Clackmannanshire Council’s Education Refugee Team were shortlisted for ‘Most Inspiring or Innovative Project Award’ in the Scottish Government and Healthcare Improvement Scotland’s Quality Improvement Award.
All 32 Scottish Local Authorities are working tirelessly to help resettled refugees integrate in their new communities and it’s great news when this work is recognised.
Here, our friend Lynette Murray outlines just some of the hard work that led to this achievement.
Over the past two years Clackmannanshire has welcomed 20 Syrian refugee families into the authority. Data showed that these children and their families were finding it extremely challenging to adapt to their new surroundings and educational settings. All of these families were potentially very vulnerable due to communication barriers, social isolation and experience of trauma and loss.
Recognising these challenges and using quality improvement methodology to support the design, implementation and evaluation of the project, the Education Refugee Team was implemented to provide an innovative service delivery model to improve well-being and learning outcomes for all Syrian refugee families.
Clackmannanshire Council is delighted to announce that the Education Refugee Team has been shortlisted for a QI Award 2018– ‘Most Inspiring or Innovative Project Award’.
The project is partnership-based and has implemented a range of supports at different levels including:
- sensory-led, 1 to 1 well-being support for nursery & school aged children
- direct 1 to 1 EAL support
- Eye Movement Desensitisation & Reprocessing (EMDR) therapy
- community integration events
- ESOL provision (formal and informal) for adults
- Employability support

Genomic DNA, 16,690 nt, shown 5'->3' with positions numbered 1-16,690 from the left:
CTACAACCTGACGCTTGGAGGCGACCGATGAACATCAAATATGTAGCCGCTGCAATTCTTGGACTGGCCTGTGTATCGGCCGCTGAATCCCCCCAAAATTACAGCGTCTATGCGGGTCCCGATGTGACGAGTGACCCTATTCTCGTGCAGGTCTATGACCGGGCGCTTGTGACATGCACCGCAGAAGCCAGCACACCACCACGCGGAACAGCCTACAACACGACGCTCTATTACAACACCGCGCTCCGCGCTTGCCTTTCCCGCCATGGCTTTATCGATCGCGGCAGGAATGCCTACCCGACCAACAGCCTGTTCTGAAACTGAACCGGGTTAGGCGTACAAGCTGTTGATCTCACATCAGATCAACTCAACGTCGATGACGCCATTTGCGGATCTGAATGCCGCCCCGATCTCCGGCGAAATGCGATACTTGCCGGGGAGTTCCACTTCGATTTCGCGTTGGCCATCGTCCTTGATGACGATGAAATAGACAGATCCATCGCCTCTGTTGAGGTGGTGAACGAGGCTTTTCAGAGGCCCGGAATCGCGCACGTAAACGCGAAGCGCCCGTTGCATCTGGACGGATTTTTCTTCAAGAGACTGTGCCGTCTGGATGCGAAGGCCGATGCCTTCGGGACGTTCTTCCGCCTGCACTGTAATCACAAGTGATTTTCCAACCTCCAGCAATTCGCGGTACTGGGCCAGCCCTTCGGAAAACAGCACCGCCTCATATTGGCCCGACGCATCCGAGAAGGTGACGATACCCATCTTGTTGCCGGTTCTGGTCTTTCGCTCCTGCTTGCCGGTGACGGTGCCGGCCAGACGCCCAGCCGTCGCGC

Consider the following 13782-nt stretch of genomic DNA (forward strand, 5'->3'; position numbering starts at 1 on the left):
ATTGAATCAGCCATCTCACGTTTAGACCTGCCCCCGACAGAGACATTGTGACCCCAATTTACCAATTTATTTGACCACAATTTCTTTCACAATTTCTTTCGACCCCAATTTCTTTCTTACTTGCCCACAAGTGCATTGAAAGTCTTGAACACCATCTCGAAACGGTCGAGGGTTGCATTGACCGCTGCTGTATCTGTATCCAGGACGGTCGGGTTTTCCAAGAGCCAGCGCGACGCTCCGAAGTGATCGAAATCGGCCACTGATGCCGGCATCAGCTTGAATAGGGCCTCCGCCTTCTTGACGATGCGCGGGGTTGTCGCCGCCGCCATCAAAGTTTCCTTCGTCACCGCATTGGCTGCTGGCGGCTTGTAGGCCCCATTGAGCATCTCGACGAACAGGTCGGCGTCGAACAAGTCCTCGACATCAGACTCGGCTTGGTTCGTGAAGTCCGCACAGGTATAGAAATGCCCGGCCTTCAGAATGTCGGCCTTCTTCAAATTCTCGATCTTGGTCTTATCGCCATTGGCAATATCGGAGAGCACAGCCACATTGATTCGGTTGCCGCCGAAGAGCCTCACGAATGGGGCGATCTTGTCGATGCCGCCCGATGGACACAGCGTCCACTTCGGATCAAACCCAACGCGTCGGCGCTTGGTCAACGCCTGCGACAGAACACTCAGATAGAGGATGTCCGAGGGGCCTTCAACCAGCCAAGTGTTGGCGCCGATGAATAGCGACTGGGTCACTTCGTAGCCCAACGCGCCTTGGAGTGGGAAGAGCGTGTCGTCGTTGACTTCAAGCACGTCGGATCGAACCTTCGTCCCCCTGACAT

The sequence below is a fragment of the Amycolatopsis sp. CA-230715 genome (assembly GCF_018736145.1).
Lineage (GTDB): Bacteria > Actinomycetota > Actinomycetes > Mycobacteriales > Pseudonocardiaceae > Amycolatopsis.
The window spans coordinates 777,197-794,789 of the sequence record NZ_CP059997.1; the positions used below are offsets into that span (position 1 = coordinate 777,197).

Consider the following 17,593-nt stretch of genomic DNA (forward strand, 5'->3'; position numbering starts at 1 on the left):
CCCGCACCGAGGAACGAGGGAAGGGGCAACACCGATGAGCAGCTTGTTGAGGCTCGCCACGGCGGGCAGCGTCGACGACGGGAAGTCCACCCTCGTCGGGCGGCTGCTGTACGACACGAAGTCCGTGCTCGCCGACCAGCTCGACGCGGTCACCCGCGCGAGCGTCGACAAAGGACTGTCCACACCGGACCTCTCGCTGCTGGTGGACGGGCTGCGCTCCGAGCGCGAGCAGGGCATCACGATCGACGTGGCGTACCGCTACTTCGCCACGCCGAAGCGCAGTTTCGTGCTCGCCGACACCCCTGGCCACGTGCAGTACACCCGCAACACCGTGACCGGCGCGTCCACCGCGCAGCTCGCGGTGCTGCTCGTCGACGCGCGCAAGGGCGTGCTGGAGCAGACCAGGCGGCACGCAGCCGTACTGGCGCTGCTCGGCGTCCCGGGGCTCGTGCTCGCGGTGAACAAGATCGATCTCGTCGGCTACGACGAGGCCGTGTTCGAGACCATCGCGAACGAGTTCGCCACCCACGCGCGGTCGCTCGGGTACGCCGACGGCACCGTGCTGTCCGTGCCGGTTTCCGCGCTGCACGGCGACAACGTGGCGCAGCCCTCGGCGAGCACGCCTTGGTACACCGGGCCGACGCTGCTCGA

- supported activity and homework programmes
- enhanced Primary 7 transition
- delivery of staff training in supporting refugee children
- ‘Circle of Friends’ groups
- Targeted youth work & holiday programmes
- Refugee mother & baby groups
The delivery of the numerous interventions have been delivered in a creative manner underpinned by the Neurosequential Model in Education (NME) approach which considers the stage of brain development, as opposed to the chronological age of the child by focussing on sensory regulation.
ESOL provision for Refugee adults has been supported by an onsite crèche, which focuses on structured and sensory play, ensuring attendance is possible for mothers. Additionally during the school holidays this crèche is also transformed into a play scheme which welcomes all children of all ages.
The successful development of this partnership model has embraced a holistic, needs led approach to build capacity amongst young people where vision and innovation are key.
The project has made a vast impact in ensuring refugee families’ well-being & learning needs are being met, and that they are being signposted for further support where necessary. It has been creative and ambitious at every opportunity, in driving forward change in outcomes for Syrian refugees integrating into Clackmannanshire and adapting to living in Scotland.
On June 11th the COSLA Migration team held a learning and networking event for ESOL tutors and coordinators from Scotland, and we were pleased to also welcome colleagues from Northern Ireland and England. Check out our Twitter Moment from the day. Learning event for ESOL https://platform.twitter.com/widgets.js
Our colleague Sabir Zazai, Chief Executive of the Scottish Refugee Council, reflects on the refugee journey and how their resilience and ambitions enrich our communities.
Imagine you have to leave your home and everything that you love without any notice.
Imagine you have to take a dangerous journey in your search for safety. Imagine you have to go through a complex foreign legal system. And then imagine adjusting to life in a strange country.